As part of its stand at bauma 2022, Kubota will present two new engines featuring state-of-the art technology which expand the fully electronically controlled engine line-up below 19 kW and enhance the company’s low carbon credentials.
The latest additions to the Kubota engine portfolio, and taking prominent positions at this year’s bauma, will be the D902-K and a new additional electronically controlled engine both of which feature Kubota’s highly advanced and ground-breaking TVCR technology.
“Their advanced technology with their new combustion systems offer end users a range of benefits. They are easy to install and offer clean emissions and low fuel consumption,” said Daniel Grant, Manager Marketing Intelligence, Business Unit Engine Europe, Kubota UK. “Both the D902-K and the new TVCR are able to easily replace current Kubota models as they offer the same dimensions, weight and engine mount positions.”
Bauma 2022: Kubota D902-K
Characteristics of the new D902-K 3-cylinder, vertical, water-cooled, 4-cycle diesel engine include smokeless operation, less carbon emissions due to low fuel consumption, high performance at high altitude and stable support for machine operations. It meets regional emissions standards EPA Tier 4, EU Stage V and China IV as well as the most stringent of China’s national regulations, Category III.
As the engines are electronically controlled they can communicate via Controller Area Network (CAN) which means engine operating data, needed for remote monitoring of performance, can be acquired.
“These new electronically-controlled engines mean that users of our current in-line, mechanical fuel injection engines can upgrade with minimal engineering cost due to the new engines having similar dimensions,” added Grant.
Carbon neutrality at bauma 2022
At bauma, carbon neutrality solutions will be a key feature for Kubota and, as well as its TVCR engines, it will display its range of available technologies including LPG (liquefied petroleum gas) engines and Micro Hybrid engines.
Kubota Micro Hybrid Technology is a system installed with a 48-volt motor generator using electric power only when intermittent overloads need to be handled.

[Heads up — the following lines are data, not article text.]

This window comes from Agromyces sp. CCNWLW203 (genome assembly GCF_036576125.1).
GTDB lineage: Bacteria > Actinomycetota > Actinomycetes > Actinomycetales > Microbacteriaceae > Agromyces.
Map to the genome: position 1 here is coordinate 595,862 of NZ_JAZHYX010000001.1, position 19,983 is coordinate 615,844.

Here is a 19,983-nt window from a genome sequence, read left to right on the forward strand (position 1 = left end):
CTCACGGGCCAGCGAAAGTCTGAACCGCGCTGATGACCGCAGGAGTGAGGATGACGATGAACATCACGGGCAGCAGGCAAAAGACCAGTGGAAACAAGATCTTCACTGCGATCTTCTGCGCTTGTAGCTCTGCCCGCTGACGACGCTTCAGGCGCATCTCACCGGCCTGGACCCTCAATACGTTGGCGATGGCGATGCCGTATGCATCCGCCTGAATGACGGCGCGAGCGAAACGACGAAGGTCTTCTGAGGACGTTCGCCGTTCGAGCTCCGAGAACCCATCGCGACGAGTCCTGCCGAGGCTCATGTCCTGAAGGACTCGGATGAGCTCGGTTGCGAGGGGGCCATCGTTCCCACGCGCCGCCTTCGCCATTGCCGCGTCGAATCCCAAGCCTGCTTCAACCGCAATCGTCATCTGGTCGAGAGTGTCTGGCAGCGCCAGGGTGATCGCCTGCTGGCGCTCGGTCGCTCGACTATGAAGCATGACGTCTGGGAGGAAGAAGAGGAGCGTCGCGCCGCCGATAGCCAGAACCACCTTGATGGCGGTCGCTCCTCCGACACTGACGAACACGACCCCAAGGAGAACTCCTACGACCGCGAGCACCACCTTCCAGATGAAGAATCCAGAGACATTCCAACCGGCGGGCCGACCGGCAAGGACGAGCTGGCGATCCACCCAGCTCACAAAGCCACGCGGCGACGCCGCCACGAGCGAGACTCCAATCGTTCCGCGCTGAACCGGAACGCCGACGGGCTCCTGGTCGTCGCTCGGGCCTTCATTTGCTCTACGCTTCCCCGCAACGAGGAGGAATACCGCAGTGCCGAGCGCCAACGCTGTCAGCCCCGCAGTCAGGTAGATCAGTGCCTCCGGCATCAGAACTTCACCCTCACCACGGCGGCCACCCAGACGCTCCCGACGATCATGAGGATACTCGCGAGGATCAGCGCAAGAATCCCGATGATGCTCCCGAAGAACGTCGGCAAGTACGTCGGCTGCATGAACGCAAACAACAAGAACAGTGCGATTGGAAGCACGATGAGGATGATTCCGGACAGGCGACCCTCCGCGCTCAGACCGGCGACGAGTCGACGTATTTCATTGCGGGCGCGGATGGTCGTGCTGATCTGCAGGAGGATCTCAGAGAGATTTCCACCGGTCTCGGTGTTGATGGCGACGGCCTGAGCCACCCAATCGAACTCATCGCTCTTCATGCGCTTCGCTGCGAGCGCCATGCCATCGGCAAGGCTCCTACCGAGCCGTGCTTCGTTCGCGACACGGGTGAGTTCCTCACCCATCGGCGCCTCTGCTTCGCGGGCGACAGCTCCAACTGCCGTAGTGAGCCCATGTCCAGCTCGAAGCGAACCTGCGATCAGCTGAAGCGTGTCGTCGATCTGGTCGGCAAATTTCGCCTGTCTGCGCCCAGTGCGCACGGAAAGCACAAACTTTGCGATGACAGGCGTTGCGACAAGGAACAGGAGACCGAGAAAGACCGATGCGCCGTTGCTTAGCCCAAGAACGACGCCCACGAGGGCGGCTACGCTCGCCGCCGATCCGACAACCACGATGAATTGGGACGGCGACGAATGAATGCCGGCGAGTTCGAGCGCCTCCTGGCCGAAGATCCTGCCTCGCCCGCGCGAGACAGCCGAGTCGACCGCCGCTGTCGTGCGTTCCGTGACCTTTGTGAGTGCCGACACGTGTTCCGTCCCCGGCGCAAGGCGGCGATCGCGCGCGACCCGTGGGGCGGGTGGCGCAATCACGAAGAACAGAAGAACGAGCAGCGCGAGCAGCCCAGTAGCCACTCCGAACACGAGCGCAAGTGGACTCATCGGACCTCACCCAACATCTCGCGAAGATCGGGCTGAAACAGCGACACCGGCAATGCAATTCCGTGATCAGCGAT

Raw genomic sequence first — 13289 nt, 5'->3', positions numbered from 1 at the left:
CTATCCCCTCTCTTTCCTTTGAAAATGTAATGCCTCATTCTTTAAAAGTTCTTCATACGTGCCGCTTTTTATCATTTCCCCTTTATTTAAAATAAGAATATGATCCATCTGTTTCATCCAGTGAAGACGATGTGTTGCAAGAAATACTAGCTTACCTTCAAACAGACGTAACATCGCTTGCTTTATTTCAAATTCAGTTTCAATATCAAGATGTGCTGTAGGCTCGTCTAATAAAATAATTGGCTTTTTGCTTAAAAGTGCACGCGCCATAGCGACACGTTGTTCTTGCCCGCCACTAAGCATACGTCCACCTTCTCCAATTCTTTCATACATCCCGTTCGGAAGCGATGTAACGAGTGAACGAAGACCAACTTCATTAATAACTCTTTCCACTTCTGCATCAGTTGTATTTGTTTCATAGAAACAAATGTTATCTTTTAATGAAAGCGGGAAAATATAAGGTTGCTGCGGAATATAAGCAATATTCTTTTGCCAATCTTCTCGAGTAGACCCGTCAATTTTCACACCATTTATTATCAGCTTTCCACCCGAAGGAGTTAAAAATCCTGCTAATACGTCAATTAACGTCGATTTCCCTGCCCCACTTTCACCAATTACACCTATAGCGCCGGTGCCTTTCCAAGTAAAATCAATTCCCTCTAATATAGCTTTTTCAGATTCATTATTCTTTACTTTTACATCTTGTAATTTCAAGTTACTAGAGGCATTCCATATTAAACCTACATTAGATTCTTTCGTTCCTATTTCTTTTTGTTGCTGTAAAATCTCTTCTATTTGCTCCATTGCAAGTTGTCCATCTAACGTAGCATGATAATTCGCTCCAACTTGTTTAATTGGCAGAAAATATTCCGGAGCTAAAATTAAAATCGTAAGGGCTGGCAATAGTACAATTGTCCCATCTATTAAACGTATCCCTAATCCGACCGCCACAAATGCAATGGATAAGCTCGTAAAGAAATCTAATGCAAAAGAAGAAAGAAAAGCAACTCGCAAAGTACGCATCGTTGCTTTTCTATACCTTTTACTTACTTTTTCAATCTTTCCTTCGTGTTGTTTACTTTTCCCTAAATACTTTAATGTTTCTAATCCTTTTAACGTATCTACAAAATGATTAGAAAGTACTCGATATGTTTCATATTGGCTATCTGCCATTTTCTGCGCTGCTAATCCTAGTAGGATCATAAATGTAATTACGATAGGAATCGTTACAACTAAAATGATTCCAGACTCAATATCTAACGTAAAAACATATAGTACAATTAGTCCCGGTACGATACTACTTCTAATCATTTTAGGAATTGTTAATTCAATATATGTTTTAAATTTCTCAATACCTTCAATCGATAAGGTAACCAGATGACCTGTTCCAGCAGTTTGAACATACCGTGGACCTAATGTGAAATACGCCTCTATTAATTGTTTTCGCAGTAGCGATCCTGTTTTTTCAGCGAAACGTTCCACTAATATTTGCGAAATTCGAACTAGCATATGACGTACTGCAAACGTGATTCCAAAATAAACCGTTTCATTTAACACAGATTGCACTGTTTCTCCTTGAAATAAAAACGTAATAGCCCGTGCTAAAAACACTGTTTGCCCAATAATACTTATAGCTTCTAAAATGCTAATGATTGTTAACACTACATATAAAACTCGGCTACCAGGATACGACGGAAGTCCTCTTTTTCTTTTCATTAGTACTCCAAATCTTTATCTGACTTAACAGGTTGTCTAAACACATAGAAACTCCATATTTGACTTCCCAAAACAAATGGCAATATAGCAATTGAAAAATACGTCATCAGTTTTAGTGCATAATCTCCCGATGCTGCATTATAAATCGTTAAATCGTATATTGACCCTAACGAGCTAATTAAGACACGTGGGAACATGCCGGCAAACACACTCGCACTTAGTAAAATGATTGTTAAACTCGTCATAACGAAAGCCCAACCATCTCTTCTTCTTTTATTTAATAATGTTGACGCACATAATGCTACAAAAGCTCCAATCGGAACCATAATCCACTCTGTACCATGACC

A motor-assist function is used to deliver an additional 10 kW of electrical boost power when needed for occasional sudden loads enabling operators to select an engine with output to match the load range, together with electric power to compensate for infrequent intermittent overloads.
The Kubota Micro Hybrid Technology is particularly suitable for applications with intermittent overloads such as non-highway machines used on work sites, forklifts, sweepers and road rollers.
Among a range of other engines on show by Kubota at bauma will be the Kubota 09 Series V5009 engine which was the company’s first-ever diesel engine above 200 HP and won the “Diesel of the Year” award in 2019.
Also featuring on the Kubota booth will be digital presentations outlining Kubota’s vision on the use of alternative low or zero carbon fuels.
“100 Years of Kubota Engine 1922-2022”
A digital presentation (100 Years of Kubota Engine 1922-2022) will also feature on the booth. Kubota Corporation was founded in 1890 by Gonshiro Kubota in Osaka, Japan. While the initial focus was on manufacturing cast-iron pipes for water supply lines to contain and prevent the spread of infectious diseases with clean drinking water, the company introduced its first kerosene-powered engine in 1922.
Foundry technology remains one of Kubota’s mainstays. All crankcases and cylinder heads for engine construction come from the company’s own foundry.
The first engine to be developed by Kubota was the Type A – a three horsepower engine for agricultural applications.
Over the years the company has grown enormously with many new engines running on various fuels such as diesel, natural gas, LPG (Liquefied Petroleum Gas) and has also achieved notable landmarks over the decades including in 1993 Kubota developed the D1105-E diesel engine that became the world’s first off-road engine under 25 horsepower to pass CARB ULGE emissions regulations.